If the word Advent means “coming” what are we awaiting? Throughout Advent the passages of Scripture assigned us all have a sense of waiting. This first week of Advent the Gospel passage looks to Judgment Day. I don’t imagine many of us think about the end of the world as we began preparing for the festivities of the holiday season!
Advent tells us of the Savior for all the world born in Bethlehem – while also telling us that Christ will come again. It is what we do this Advent season, waiting for something that happened some 2000 years ago, but also living with an eye towards what is still to come in some unknown time.
It is a bit startling on this first Sunday of Advent to be confronted with images of Judgment Day. No matter how you understand the Judgment Day, (if you have even ever thought of it!), the images of being judged for how we lived our entire life, no matter how good we tried to be, is, well frightening. It is not something you want to linger on too long or you won’t get to sleep at nights.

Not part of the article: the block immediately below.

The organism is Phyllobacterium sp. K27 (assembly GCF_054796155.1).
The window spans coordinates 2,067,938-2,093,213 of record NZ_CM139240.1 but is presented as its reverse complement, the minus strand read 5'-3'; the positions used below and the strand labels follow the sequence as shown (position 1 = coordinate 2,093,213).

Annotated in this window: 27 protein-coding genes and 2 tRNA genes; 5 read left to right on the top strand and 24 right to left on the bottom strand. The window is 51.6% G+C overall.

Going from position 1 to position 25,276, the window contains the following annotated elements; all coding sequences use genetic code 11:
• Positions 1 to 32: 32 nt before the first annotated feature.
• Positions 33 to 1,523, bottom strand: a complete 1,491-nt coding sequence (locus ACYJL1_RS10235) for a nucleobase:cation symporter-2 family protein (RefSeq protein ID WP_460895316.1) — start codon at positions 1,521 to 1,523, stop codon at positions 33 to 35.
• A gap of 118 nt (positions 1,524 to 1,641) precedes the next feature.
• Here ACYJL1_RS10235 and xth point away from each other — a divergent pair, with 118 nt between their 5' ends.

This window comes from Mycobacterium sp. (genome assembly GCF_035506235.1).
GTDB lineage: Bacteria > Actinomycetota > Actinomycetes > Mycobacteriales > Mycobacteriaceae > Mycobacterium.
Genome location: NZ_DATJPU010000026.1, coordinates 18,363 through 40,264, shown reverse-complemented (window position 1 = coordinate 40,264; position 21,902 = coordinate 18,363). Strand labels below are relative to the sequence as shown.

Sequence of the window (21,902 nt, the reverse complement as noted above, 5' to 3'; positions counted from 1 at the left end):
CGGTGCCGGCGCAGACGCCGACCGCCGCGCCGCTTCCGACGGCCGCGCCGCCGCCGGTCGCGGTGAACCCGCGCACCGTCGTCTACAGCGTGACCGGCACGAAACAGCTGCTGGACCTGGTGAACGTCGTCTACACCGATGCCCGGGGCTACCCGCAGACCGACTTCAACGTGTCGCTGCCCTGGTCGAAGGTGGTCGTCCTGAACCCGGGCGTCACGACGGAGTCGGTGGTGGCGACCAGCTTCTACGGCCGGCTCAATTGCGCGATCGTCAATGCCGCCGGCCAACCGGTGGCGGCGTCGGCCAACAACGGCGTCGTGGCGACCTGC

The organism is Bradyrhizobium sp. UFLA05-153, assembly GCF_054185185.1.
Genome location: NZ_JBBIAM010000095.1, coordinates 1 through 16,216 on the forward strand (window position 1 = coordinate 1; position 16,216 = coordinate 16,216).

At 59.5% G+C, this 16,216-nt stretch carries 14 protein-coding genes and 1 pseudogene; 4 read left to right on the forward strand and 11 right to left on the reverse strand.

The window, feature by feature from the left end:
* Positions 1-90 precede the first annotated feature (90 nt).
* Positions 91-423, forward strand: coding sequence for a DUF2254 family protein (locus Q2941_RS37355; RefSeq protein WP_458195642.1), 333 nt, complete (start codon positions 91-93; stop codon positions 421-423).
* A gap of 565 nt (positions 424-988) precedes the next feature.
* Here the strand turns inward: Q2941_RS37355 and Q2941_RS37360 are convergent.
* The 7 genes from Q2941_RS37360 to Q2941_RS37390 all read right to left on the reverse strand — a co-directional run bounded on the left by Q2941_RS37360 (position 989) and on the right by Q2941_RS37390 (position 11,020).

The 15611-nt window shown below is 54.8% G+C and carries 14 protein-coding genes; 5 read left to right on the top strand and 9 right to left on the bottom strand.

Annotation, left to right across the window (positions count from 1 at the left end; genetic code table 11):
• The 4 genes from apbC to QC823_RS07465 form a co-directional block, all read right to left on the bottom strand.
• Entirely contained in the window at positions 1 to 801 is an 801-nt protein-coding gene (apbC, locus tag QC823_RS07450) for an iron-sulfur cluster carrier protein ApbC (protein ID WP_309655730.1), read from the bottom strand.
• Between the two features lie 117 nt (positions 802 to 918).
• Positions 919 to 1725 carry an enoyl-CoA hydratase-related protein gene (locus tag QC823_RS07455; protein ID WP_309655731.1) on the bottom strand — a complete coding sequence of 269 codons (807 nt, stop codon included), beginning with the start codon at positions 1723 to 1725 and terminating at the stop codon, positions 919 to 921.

I think it was the theologian Karl Barth who said you stand staring into the abyss long enough, you are bound to fall in. So, here is what I would offer on this first Sunday of Advent. Jesus said we cannot know the day or time when the end would come. But he also said a lot about how we are to live our lives in the meantime.
Jesus gave another illustration in what comes in the next chapter of Matthew’s Gospel that is often titled in Bibles: ‘The Judgment of the Nations.’ It is a message that I love. It guides us in how to live. If you recall, it is where Jesus talks about separating the righteous from the unrighteous by the way they had served God.
At the time of judgment the righteous hear: “I was hungry and you gave me food, I was thirsty and you gave me something to drink, I was a stranger and you welcomed me, I was naked and you gave me clothing, I was sick and you took care of me, I was in prison and you visited me.” And the righteous answer: “Lord when did we do those things for you?” And the answer: “Just as you did it to one of the least of these who are members of my family, you did it to me.”
The passage tells the unrighteous the reverse: you did not care for the ones who are the least of my family and so you did not do it to me. Faith in action is faith that is real and visible and sharing God’s love.
It is interesting this Advent message. We are preparing for what has already come – the birth of a Savior. But we are also preparing for what is yet to come.
That theologian, Karl Barth, talked about in-between time. If Barth were alive now, he might call it the liminal time – a threshold between what has been and what is yet to come.